BELIZE CITY, Wed. Nov. 2, 2016–The UK-based Daily Mail is reporting that a new episode of Animal Planet to air this Thursday on The Discovery Channel will feature the story of a retired US firefighter who contracted a flesh-eating parasite while at his vacation home in Belize. Without treatment, the infection—cutaneous leishmaniasis, caused by a protozoa, a single-celled organism—can prove fatal, the report warned.
According to the World Health Organization (WHO), cutaneous leishmaniasis usually produces ulcers on the exposed parts of the body, such as the face, arms and legs. It adds that there may be a large number of lesions—sometimes up to 200—which can cause serious disability. Notably, when the ulcers heal, they invariably leave permanent scars, which are often the cause of serious social prejudice, WHO explains.
Whereas Belize’s Director of Health Services, Dr. Marvin Manzanero, has indicated that he does not know of the case in question, involving Mark Ward of Prescott, Arizona, and his wife Janina, he has indicated that leishmaniasis has been reported in Belize—as in most tropical countries—and soldiers of the Belize Defence Force (BDF) or others out in the forest/jungle are most particularly at risk. In fact, cases have been reported among British soldiers who have been in Belize’s jungles.
The UK news report recounted that Ward noticed small pin-sized spots all over his body and assuming them to be bug bites, he ignored them. However, he began suffering exhaustion and rapid weight loss as the dots morphed into the lesions which ripped open as they grew as large as a dollar-coin. His wife eventually convinced him to return to the US for treatment.
“He had been infected by a flesh-eating parasite which was reproducing in his body and eating his cells,” the report said.
Major Elfryn Reyes, Belize Defence Force medical officer for the past 11 years, told Amandala that he has seen several cases over the years. In fact, he told us that two soldiers are currently hospitalized at Price Barracks for treatment, which routinely spans 20 days.
Patients are treated with Pentostam (or sodium stibogluconate), a liquid with which patients receive intravenously and intramuscular treatment for 20 days, Reyes explained. He said that the military hospital is the only place in the country which has the treatment. They also provide treatment to civilians, including tourists who may contract the disease, who may be hospitalized at other public and private facilities in Belize.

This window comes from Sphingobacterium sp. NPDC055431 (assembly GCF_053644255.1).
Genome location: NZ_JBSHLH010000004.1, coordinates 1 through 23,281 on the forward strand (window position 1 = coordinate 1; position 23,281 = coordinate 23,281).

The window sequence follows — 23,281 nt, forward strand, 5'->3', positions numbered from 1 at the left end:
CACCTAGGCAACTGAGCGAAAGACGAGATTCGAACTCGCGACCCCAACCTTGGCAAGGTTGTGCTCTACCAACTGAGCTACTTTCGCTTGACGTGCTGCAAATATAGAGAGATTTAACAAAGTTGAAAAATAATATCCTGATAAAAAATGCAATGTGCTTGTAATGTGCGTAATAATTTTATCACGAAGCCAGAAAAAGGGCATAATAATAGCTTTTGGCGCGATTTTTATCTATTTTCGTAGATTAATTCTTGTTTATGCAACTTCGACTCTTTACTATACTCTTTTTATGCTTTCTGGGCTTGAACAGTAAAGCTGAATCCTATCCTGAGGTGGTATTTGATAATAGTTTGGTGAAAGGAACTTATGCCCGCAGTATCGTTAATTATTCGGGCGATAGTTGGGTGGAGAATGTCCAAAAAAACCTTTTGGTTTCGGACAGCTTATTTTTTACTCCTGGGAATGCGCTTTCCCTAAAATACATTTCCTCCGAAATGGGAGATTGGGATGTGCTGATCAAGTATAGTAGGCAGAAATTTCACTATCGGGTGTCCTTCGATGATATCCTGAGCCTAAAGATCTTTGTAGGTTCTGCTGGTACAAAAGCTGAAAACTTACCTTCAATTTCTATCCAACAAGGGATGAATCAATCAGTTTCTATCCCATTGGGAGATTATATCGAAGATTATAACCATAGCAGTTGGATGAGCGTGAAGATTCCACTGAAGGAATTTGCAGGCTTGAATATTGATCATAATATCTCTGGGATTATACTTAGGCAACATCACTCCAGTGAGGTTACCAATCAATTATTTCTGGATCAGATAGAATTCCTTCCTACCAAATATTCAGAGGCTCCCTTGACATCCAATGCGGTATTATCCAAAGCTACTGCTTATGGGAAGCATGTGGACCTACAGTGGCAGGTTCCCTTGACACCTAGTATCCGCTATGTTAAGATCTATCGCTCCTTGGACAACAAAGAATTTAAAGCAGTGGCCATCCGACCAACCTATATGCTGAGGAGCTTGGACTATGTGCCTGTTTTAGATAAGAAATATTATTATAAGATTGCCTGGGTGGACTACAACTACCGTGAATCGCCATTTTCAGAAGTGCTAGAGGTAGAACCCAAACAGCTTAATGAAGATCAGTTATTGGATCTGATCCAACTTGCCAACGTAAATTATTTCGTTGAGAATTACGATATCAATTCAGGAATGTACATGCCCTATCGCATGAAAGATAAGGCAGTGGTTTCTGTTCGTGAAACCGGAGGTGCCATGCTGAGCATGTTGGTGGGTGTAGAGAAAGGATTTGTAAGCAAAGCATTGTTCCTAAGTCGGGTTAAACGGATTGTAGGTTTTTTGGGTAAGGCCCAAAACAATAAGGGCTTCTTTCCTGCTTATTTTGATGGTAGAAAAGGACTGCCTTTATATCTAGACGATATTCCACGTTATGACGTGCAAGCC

According to Major Reyes, people can get infected from sandfly bites. The nocturnal flies would contract the parasite when they bite bush rats which have parasite-infected ulcers, and the flies serve as a vector in transferring them to humans.
Reyes said that there are three to four cases of cutaneous leishmaniasis reported in Belize every month, and a civilian case crops up every other month or so.
Belize also hosts a jungle warfare school which trains foreign nationals. Reyes said that a case had been reported in a Jamaican soldier who had visited Belize, and that officer was returned to Belize for treatment at the military facility here.
He told us that one tourist from the Placencia area was treated in 2015.
W. Reynolds wrote a letter to the editor of Amandala from Unitedville, Cayo District, in March 2012, saying that his wife had contracted leishmaniasis here in Belize. He also wrote of a friend who had similarly contracted the infection. His concern was the lack of information and access to treatment in Belize.
The Daily Mail said that Mark Ward’s case “bewildered doctors in Belize” and then in Arizona it “took more than a week to realize that Mark had more than a contact skin infection.” Doctors in Arizona managed to diagnose, control and cure the infection before it was too late, it added.
“It felt like something was just gnawing at me, eating the skin out of my hands,” Mark recalls in the episode, which screens on Thursday night.
Mark is sharing his story with the Animal Planet’s show, Monsters Inside Me, to warn others about the dangers of parasites, which are becoming increasingly common in the United States, the report said.
Cutaneous leishmaniasis is said to be endemic in Belize, according to the International Association for Medical Assistance to Travelers.